- Handling and Moving Objects — Using hands and arms in handling, installing, positioning, and moving materials, and manipulating things.
- Performing for or Working Directly with the Public — Performing for people or dealing directly with the public. This includes serving customers in restaurants and stores, and receiving clients or guests.
- Inspecting Equipment, Structures, or Materials — Inspecting equipment, structures, or materials to identify the cause of errors or other problems or defects.
- Scheduling Work and Activities — Scheduling events, programs, and activities, as well as the work of others.
- Thinking Creatively — Developing, designing, or creating new applications, ideas, relationships, systems, or products, including artistic contributions.
- Communicating with People Outside the Organization — Communicating with people outside the organization, representing the organization to customers, the public, government, and other external sources. This information can be exchanged in person, in writing, or by telephone or e-mail.
- Coordinating the Work and Activities of Others — Getting members of a group to work together to accomplish tasks.
- Documenting/Recording Information — Entering, transcribing, recording, storing, or maintaining information in written or electronic/magnetic form.
- Controlling Machines and Processes — Using either control mechanisms or direct physical activity to operate machines or processes (not including computers or vehicles).
- Monitoring Processes, Materials, or Surroundings — Monitoring and reviewing information from materials, events, or the environment, to detect or assess problems.
- Providing Consultation and Advice to Others — Providing guidance and expert advice to management or other groups on technical, systems-, or process-related topics.
- Judging the Qualities of Objects, Services, or People — Assessing the value, importance, or quality of things or people.
- Monitoring and Controlling Resources — Monitoring and controlling resources and overseeing the spending of money.
- Resolving Conflicts and Negotiating with Others — Handling complaints, settling disputes, and resolving grievances and conflicts, or otherwise negotiating with others.
- Training and Teaching Others — Identifying the educational needs of others, developing formal educational or training programs or classes, and teaching or instructing others.
- Interpreting the Meaning of Information for Others — Translating or explaining what information means and how it can be used.
- Face-to-Face Discussions — 79% responded “Every day.”
- Work With Work Group or Team — 54% responded “Extremely important.”
- Level of Competition — 67% responded “Extremely competitive.”
- Contact With Others — 60% responded “Constant contact with others.”
- Impact of Decisions on Co-workers or Company Results — 46% responded “Important results.”
- Outdoors, Exposed to Weather — 59% responded “Every day.”
- Freedom to Make Decisions — 53% responded “Some freedom.”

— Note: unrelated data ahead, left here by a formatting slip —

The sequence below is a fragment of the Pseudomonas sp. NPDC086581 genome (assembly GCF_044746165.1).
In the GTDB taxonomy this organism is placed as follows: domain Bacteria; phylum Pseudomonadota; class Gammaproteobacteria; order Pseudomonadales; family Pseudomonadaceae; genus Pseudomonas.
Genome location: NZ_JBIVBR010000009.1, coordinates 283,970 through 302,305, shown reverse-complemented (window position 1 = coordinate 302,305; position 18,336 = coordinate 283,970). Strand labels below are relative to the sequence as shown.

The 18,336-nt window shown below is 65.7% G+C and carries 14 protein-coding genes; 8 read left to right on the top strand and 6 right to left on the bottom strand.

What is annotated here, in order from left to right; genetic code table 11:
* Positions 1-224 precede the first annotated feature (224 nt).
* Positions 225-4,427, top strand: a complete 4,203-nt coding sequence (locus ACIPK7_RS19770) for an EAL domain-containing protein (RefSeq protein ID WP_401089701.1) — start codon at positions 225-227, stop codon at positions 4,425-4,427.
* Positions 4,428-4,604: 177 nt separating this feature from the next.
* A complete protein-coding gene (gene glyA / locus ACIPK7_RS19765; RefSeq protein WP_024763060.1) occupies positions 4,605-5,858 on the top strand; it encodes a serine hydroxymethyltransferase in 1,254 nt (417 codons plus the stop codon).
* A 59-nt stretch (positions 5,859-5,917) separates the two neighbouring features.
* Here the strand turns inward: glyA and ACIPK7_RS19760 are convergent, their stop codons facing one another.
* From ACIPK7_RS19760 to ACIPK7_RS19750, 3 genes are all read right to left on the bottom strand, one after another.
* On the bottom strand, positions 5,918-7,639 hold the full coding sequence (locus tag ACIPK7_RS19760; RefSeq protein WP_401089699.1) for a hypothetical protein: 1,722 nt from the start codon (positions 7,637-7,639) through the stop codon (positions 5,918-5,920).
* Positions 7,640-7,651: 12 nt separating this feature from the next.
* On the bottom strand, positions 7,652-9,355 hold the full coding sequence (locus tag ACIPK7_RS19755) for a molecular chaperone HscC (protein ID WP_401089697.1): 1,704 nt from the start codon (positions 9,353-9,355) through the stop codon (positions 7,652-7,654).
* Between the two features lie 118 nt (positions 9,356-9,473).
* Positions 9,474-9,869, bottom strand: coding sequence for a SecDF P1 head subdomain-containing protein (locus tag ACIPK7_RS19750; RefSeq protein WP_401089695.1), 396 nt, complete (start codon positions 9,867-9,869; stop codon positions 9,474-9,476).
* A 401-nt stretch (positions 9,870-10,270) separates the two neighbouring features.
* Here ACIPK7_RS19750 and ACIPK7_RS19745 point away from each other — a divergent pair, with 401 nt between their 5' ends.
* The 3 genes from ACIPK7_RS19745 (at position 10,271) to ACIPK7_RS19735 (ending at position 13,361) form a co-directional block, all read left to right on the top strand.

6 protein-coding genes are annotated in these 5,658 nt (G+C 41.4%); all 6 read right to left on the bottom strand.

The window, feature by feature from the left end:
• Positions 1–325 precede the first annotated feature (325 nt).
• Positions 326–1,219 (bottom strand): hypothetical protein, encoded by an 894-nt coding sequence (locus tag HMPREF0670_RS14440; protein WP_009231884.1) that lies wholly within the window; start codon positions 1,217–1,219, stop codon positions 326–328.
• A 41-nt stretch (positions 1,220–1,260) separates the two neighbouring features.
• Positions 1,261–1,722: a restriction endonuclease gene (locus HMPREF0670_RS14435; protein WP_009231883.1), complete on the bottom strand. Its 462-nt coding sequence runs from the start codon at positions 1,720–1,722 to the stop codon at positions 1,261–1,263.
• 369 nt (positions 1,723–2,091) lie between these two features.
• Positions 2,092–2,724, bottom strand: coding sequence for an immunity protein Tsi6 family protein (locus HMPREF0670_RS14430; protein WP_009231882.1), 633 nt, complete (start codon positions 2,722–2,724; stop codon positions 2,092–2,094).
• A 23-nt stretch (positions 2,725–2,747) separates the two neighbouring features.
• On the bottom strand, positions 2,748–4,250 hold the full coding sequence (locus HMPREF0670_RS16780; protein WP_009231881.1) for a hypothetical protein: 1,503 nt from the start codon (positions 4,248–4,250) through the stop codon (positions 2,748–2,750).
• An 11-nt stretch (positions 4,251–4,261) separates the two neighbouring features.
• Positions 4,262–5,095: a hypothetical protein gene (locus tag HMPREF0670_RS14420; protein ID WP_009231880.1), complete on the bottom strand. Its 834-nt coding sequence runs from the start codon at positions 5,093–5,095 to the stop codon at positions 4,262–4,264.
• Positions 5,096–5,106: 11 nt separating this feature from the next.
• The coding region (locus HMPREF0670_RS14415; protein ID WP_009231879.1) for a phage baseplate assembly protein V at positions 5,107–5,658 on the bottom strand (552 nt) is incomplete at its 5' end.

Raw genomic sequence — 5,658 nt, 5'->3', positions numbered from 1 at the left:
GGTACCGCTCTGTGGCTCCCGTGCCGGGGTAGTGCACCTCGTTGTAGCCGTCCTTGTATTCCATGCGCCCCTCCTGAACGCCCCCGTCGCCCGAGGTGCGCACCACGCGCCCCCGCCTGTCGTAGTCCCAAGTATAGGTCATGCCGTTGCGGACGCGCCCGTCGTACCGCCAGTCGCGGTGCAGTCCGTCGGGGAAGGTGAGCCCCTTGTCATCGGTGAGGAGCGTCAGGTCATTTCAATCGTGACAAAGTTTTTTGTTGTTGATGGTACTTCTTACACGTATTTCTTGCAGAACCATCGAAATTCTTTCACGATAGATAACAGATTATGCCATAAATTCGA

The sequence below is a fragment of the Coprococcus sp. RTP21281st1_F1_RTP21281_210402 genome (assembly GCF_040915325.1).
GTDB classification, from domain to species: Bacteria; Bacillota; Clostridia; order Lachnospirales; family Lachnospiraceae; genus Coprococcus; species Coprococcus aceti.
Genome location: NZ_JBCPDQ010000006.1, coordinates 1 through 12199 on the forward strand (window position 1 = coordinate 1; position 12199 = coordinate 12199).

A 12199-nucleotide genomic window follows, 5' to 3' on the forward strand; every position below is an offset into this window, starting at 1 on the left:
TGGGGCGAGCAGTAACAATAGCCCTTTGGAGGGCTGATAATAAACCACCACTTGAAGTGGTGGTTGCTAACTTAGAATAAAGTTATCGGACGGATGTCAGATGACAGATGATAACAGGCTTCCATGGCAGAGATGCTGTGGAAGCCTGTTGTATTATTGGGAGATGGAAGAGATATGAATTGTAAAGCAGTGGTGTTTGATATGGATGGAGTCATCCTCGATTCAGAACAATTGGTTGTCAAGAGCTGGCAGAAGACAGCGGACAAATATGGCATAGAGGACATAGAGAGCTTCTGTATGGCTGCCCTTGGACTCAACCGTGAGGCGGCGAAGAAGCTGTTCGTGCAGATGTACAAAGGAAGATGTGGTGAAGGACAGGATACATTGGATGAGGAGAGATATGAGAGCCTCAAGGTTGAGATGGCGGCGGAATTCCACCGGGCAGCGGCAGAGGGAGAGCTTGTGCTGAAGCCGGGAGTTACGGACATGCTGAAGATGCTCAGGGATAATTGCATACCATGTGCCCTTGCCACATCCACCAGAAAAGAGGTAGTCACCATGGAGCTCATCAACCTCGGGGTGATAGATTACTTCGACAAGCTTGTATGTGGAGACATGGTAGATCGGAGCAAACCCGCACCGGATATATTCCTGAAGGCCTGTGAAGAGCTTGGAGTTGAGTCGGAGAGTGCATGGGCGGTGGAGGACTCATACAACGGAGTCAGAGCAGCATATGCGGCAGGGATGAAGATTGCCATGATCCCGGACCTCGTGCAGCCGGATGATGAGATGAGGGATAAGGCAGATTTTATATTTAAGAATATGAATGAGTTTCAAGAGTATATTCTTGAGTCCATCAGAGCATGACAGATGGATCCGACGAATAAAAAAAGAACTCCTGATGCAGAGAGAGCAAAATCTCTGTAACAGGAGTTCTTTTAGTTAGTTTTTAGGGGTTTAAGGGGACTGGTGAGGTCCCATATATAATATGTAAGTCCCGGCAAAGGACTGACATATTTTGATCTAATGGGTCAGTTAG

- Telephone — 41% responded “Every day.”
- Spend Time Standing — 48% responded “More than half the time.”
- Electronic Mail — 39% responded “Every day.”
- Structured versus Unstructured Work — 41% responded “Some freedom.”
- Work Schedules — 62% responded “Seasonal (only during certain times of the year).”
- Spend Time Making Repetitive Motions — 46% responded “Continually or almost continually.”
- Duration of Typical Work Week — 65% responded “More than 40 hours.”
- Time Pressure — 41% responded “Every day.”
- Importance of Being Exact or Accurate — 36% responded “Important.”
- Spend Time Using Your Hands to Handle, Control, or Feel Objects, Tools, or Controls — 38% responded “Continually or almost continually.”
- Frequency of Decision Making — 40% responded “Every day.”
- Importance of Repeating Same Tasks — 47% responded “Extremely important.”
- Responsible for Others’ Health and Safety — 32% responded “High responsibility.”
- Very Hot or Cold Temperatures — 35% responded “Once a week or more but not every day.”
- Coordinate or Lead Others — 56% responded “Important.”
- Responsibility for Outcomes and Results — 28% responded “Very high responsibility.”
- Wear Common Protective or Safety Equipment such as Safety Shoes, Glasses, Gloves, Hearing Protection, Hard Hats, or Life Jackets — 47% responded “Every day.”
- Physical Proximity — 36% responded “Moderately close (at arm’s length).”
- Deal With External Customers — 26% responded “Extremely important.”
- Extremely Bright or Inadequate Lighting — 30% responded “Once a week or more but not every day.”
- Spend Time Walking and Running — 36% responded “Continually or almost continually.”
- Spend Time Bending or Twisting the Body — 34% responded “Less than half the time.”
- Indoors, Environmentally Controlled — 34% responded “Every day.”
- Frequency of Conflict Situations — 41% responded “Once a week or more but not every day.”
- Spend Time Keeping or Regaining Balance — 29% responded “Continually or almost continually.”
- Indoors, Not Environmentally Controlled — 40% responded “Once a year or more but not every month.”